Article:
Hunting for Coronet Five Dollar Gold
By Mark Benvenuto
Coronet gold $5s seem like a tough series to
collect when the economy is tight, as it is now,
but difficult times actually mean there are a
lot of reasons to look at these U.S. gold coins.
Such coins represent a way to lock up some value
and protect against losing it. They being made
of gold also represent a store of value that may
actually go up with time.
Let's determine just what type of gold $5
collection you can put together right now, as we
wait for better economic times. The Coronet gold
$5s can be divided into two varieties. The years
1839-1866 are sometimes referred to as Variety
1, because there was no motto above the eagle on
the reverse. Variety 2, which encompassed all or
part of the last five decades of the series, has
the motto "IN GOD WE TRUST" on a ribbon above
the head of the eagle. I'm going to start with a
good look at some of the Variety 2 dates and
In 1880, the Philadelphia Mint produced
3,166,436 Coronet gold $5s, making that the
first year any of the mint's had gone above 1
million of these gold coins. At 3.1 million,
it's fair to say the Mint absolutely shattered
Philadelphia wasn't the only busy mint facility
that year, as the San Francisco branch pounded
out an additional 1,348,900 (a mark that would
have been a record, if not for the Philadelphia
In 1881, the Philadelphia Mint produced 5.7
million gold $5s, and the San Francisco facility
just missed hitting 1 million for a second year.
A two-year phenomenon became a three-year streak
in 1882, as 2.5 million gold $5s rolled out of
the Philadelphia Mint, and the West coast again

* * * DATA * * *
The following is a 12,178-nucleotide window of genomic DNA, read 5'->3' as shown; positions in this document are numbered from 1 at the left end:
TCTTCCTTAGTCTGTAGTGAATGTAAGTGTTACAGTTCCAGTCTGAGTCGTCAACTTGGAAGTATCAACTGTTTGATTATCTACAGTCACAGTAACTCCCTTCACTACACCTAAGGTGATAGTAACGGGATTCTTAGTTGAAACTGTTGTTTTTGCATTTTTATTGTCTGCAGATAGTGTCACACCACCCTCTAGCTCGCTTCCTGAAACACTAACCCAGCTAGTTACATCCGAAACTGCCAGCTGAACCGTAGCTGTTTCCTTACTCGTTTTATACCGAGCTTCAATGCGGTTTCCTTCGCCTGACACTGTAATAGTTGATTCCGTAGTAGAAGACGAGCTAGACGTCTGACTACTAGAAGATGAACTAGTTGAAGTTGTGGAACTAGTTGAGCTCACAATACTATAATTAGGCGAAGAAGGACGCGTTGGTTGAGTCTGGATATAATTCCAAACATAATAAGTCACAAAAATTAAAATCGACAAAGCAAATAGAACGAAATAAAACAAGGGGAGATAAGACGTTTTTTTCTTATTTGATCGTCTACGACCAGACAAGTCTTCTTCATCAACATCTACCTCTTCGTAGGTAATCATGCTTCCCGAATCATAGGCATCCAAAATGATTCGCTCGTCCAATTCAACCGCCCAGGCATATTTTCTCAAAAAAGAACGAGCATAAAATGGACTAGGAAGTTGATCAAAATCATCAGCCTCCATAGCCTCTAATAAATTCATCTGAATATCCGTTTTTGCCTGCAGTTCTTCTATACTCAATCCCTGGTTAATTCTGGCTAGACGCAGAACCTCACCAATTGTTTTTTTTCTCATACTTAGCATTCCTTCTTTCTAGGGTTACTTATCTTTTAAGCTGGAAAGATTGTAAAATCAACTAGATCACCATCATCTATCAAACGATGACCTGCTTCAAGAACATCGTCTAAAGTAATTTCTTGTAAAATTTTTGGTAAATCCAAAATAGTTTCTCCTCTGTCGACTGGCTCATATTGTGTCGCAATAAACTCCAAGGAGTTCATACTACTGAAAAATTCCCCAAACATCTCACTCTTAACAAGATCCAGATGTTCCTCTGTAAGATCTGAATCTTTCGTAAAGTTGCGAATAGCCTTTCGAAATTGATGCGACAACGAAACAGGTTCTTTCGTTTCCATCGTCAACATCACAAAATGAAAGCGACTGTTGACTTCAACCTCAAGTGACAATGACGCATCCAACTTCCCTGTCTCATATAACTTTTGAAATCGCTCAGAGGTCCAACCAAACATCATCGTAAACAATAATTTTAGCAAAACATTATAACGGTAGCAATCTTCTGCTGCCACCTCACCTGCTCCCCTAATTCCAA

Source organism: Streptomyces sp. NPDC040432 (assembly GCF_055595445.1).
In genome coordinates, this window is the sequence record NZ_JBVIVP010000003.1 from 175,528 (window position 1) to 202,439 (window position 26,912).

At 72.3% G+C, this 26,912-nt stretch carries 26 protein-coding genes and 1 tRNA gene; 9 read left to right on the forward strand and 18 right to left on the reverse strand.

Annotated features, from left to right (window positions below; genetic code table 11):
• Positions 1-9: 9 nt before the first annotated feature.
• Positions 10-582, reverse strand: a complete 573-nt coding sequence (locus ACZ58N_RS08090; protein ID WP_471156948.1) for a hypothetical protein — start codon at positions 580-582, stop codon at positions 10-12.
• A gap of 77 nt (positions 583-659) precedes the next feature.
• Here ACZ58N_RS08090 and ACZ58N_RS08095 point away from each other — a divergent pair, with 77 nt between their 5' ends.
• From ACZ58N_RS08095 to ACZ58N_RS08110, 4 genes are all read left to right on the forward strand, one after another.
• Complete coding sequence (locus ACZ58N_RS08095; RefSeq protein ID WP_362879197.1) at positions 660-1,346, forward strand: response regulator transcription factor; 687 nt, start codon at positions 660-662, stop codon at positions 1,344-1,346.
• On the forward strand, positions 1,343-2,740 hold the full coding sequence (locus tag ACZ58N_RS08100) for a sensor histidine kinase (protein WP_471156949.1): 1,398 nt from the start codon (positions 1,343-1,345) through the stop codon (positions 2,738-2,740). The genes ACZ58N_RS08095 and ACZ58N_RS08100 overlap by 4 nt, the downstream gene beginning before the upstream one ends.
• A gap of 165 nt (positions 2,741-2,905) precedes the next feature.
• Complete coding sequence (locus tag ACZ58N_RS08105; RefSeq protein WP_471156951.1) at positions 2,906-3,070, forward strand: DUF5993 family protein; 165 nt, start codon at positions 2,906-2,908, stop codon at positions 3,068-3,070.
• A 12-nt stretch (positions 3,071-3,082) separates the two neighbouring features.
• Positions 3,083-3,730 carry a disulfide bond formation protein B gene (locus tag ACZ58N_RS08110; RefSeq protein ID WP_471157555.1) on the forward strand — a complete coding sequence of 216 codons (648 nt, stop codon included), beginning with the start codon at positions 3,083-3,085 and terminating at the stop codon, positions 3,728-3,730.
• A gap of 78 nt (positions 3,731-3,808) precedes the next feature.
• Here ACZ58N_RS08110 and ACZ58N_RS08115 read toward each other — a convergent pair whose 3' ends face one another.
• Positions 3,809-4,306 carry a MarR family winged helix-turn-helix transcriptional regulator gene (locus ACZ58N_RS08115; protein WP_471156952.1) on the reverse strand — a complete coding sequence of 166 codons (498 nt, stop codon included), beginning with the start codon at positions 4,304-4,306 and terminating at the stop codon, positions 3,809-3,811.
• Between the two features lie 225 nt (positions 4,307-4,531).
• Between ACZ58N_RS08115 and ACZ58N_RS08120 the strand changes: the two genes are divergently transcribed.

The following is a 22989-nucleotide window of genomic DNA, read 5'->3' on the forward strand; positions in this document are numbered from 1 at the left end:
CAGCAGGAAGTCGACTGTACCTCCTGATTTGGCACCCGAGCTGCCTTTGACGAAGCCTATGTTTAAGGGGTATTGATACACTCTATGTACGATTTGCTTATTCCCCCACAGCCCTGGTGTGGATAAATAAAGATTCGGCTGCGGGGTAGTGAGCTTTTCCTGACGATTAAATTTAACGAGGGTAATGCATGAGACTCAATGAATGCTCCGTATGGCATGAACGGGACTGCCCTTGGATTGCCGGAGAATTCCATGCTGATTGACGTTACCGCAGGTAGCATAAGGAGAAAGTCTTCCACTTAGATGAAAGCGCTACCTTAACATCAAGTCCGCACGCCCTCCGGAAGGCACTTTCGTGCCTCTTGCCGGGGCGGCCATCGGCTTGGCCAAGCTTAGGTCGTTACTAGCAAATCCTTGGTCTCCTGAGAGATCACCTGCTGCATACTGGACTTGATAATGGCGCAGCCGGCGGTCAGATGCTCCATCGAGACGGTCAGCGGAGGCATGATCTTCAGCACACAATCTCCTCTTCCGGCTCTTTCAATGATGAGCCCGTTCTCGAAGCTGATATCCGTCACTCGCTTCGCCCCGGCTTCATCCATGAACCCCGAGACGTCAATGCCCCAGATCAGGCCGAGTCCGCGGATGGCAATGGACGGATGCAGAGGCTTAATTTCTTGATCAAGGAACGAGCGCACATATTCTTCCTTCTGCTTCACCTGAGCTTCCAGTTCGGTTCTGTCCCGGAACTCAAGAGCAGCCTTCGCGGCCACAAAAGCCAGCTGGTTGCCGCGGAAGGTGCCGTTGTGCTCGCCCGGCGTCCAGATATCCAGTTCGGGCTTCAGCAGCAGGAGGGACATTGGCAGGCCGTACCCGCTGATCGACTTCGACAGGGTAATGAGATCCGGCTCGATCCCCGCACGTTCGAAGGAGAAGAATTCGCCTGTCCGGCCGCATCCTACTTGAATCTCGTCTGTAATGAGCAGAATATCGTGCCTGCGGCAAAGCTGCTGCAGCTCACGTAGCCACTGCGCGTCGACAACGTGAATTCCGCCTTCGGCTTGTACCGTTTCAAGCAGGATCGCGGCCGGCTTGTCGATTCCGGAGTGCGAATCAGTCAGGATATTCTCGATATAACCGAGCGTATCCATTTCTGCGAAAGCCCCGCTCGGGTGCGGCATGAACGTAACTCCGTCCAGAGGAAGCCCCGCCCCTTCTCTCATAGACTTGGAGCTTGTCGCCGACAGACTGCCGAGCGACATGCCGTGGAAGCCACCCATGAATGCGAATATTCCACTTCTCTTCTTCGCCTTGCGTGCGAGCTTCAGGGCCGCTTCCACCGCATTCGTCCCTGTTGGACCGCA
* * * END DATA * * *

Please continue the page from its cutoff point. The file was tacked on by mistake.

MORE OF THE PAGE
came in just shy of 1 million. All these
numbers, and a few that would come after, prove
that when it comes to these gold coins, there
are plenty to go around.
When counting just about anything you can see or
touch, 1 million is a lot. We can use that
figure for the Coronet gold $5 to set something
of a baseline for prices. For example, the 1881
costs $775 in Mint State-63, $235 in Mint
State-60, and $223 in About Uncirculated-50.
That's certainly higher than the price of
bullion American Eagle coins, but it needs to be
remembered that these Coronet gold $5s have some
real history to them. They are really and truly
U.S. coins, and not coin products made to be
bought and sold as a precious-metal commodity.
So, $400 seems to be the general price tag for
obtaining a common-date gold $5.
A quick look at the 1880, with its 3 million
mintage, or the 1881-S and 1882-S, each with
just under 1 million, reveals that the prices
are similar to the higher mintage 1881. This
hardly means that these coins can be considered
great sleepers because they are still very
common dates and mintmarks. Plus, mintage isn't
the only factor in rarity. Some higher mintage
coins are scarcer than their lower mintage
counterparts because of melting and other
But it does confirm for us that the general
price of $235 will land you a Coronet gold $5,
at least in dates that any well-stocked dealer
will probably have.
Now, let's take our hunt further and find out if